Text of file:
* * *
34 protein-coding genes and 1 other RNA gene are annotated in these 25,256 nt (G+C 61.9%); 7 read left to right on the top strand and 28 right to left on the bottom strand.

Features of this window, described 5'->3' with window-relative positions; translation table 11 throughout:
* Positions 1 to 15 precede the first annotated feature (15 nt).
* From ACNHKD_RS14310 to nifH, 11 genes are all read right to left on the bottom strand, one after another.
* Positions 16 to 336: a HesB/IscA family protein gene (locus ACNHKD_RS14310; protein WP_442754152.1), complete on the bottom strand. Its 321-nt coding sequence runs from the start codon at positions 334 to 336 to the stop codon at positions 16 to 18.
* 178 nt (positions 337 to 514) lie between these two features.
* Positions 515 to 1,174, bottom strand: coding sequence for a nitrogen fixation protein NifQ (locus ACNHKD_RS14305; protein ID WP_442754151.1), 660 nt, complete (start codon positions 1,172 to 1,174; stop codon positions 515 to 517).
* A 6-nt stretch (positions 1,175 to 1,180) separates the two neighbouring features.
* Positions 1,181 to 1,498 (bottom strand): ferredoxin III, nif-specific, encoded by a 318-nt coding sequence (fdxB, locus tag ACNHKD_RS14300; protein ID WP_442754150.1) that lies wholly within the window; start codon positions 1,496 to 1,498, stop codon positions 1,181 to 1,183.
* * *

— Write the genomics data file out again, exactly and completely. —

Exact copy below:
34 protein-coding genes and 1 other RNA gene are annotated in these 25,256 nt (G+C 61.9%); 7 read left to right on the top strand and 28 right to left on the bottom strand.

Features of this window, described 5'->3' with window-relative positions; translation table 11 throughout:
* Positions 1 to 15 precede the first annotated feature (15 nt).
* From ACNHKD_RS14310 to nifH, 11 genes are all read right to left on the bottom strand, one after another.
* Positions 16 to 336: a HesB/IscA family protein gene (locus ACNHKD_RS14310; protein WP_442754152.1), complete on the bottom strand. Its 321-nt coding sequence runs from the start codon at positions 334 to 336 to the stop codon at positions 16 to 18.
* 178 nt (positions 337 to 514) lie between these two features.
* Positions 515 to 1,174, bottom strand: coding sequence for a nitrogen fixation protein NifQ (locus ACNHKD_RS14305; protein ID WP_442754151.1), 660 nt, complete (start codon positions 1,172 to 1,174; stop codon positions 515 to 517).
* A 6-nt stretch (positions 1,175 to 1,180) separates the two neighbouring features.
* Positions 1,181 to 1,498 (bottom strand): ferredoxin III, nif-specific, encoded by a 318-nt coding sequence (fdxB, locus tag ACNHKD_RS14300; protein ID WP_442754150.1) that lies wholly within the window; start codon positions 1,496 to 1,498, stop codon positions 1,181 to 1,183.